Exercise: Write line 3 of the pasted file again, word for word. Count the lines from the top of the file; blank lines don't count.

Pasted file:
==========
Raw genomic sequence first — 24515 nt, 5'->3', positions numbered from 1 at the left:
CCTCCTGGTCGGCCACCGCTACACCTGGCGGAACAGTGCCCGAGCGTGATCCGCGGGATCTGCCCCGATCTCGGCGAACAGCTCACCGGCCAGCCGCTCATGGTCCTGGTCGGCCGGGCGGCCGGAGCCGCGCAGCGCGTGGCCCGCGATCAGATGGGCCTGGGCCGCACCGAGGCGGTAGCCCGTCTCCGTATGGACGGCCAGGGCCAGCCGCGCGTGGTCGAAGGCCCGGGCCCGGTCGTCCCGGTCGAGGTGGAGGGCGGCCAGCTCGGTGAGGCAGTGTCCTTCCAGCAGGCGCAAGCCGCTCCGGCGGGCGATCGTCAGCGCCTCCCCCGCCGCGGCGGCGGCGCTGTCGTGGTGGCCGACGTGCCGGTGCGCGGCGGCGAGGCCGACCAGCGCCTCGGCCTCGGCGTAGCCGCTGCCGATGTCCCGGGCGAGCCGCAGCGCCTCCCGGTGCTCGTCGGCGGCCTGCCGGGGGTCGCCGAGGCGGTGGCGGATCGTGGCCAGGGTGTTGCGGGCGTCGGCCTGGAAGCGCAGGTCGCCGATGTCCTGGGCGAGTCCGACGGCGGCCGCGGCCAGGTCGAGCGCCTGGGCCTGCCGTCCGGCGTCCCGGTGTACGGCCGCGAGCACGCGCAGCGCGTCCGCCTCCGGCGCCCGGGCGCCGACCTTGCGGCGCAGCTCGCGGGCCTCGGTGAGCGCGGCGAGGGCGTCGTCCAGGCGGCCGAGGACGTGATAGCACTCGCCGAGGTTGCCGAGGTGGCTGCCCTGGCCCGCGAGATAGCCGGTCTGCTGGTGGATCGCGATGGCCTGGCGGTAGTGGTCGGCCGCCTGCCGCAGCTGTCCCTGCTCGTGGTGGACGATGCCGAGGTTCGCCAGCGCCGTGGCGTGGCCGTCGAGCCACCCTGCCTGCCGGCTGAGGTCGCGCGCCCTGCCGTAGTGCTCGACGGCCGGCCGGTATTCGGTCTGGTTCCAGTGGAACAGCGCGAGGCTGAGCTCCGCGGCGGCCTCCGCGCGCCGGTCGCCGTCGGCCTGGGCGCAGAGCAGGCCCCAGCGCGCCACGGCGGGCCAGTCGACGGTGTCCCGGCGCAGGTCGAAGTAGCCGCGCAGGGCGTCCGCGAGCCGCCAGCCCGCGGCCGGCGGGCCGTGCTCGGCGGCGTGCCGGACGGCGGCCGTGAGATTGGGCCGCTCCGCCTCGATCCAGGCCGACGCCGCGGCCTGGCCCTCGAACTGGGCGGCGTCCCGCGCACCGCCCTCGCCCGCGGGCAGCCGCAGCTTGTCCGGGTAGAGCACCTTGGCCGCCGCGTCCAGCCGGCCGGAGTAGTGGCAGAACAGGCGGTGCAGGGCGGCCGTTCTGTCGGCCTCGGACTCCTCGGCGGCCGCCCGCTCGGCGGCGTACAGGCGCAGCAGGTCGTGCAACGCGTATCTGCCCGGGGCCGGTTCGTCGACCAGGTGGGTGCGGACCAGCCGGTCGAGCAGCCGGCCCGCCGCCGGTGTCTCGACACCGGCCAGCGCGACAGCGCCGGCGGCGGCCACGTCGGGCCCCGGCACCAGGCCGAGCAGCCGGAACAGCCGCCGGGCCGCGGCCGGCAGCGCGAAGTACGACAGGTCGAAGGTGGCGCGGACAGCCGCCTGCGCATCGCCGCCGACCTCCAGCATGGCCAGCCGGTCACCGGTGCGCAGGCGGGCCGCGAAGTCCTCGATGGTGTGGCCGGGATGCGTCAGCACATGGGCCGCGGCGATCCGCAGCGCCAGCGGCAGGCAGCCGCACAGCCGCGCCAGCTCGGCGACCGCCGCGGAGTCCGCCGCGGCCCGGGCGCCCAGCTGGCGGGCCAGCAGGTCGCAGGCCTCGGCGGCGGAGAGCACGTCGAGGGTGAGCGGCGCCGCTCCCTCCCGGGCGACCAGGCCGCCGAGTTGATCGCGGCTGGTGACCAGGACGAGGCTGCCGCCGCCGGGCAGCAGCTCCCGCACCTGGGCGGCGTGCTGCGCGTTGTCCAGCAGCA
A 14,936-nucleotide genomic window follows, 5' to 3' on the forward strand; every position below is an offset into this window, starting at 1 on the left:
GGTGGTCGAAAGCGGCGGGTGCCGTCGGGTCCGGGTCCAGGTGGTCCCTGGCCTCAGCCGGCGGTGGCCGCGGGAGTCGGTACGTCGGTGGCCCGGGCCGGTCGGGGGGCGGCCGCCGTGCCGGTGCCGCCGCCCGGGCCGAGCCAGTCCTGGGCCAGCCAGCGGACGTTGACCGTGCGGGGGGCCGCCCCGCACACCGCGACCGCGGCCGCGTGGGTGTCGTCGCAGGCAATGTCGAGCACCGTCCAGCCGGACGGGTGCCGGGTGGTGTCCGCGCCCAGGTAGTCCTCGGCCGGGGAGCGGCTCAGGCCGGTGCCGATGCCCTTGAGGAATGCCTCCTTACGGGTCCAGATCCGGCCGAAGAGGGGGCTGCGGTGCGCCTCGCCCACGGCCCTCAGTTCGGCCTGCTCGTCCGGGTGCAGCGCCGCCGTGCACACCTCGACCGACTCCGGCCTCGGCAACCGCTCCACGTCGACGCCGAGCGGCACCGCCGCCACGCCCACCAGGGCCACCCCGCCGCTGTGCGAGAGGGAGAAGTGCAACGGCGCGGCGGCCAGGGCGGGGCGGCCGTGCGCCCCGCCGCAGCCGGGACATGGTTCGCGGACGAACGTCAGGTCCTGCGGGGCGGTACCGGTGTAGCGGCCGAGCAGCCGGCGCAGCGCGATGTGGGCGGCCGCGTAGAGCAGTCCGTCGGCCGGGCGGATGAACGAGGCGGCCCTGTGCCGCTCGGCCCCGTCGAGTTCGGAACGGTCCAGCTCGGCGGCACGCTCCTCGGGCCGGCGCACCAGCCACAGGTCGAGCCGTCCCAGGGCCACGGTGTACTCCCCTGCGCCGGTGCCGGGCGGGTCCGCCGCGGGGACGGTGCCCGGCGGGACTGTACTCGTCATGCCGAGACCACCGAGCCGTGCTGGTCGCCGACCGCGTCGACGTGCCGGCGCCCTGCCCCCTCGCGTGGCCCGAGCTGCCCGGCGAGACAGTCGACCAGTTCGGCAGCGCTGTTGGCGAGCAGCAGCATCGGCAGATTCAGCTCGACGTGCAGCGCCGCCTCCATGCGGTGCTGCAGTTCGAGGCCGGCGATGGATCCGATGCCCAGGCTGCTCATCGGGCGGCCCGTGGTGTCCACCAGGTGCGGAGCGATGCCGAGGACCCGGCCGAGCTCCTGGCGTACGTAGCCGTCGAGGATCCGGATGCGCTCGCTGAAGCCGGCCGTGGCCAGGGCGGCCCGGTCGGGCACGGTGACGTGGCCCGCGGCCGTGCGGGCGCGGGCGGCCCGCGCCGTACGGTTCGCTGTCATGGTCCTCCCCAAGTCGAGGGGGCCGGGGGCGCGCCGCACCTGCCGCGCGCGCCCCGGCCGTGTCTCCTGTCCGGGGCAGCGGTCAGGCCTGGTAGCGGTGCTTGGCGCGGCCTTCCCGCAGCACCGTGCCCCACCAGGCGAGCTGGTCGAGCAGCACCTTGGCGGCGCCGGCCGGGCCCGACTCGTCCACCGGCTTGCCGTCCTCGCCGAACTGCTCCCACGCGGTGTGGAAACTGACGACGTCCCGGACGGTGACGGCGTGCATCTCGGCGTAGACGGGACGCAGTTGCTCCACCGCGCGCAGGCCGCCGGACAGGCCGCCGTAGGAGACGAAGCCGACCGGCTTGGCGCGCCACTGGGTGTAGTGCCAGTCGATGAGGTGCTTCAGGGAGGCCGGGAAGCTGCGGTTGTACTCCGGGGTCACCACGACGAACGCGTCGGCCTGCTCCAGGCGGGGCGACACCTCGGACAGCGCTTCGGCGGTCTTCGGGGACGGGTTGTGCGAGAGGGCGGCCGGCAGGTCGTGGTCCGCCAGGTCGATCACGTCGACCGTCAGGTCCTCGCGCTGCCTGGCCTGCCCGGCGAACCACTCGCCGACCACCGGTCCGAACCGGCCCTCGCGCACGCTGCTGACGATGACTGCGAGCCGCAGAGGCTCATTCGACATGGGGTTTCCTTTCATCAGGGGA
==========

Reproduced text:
A 14,936-nucleotide genomic window follows, 5' to 3' on the forward strand; every position below is an offset into this window, starting at 1 on the left: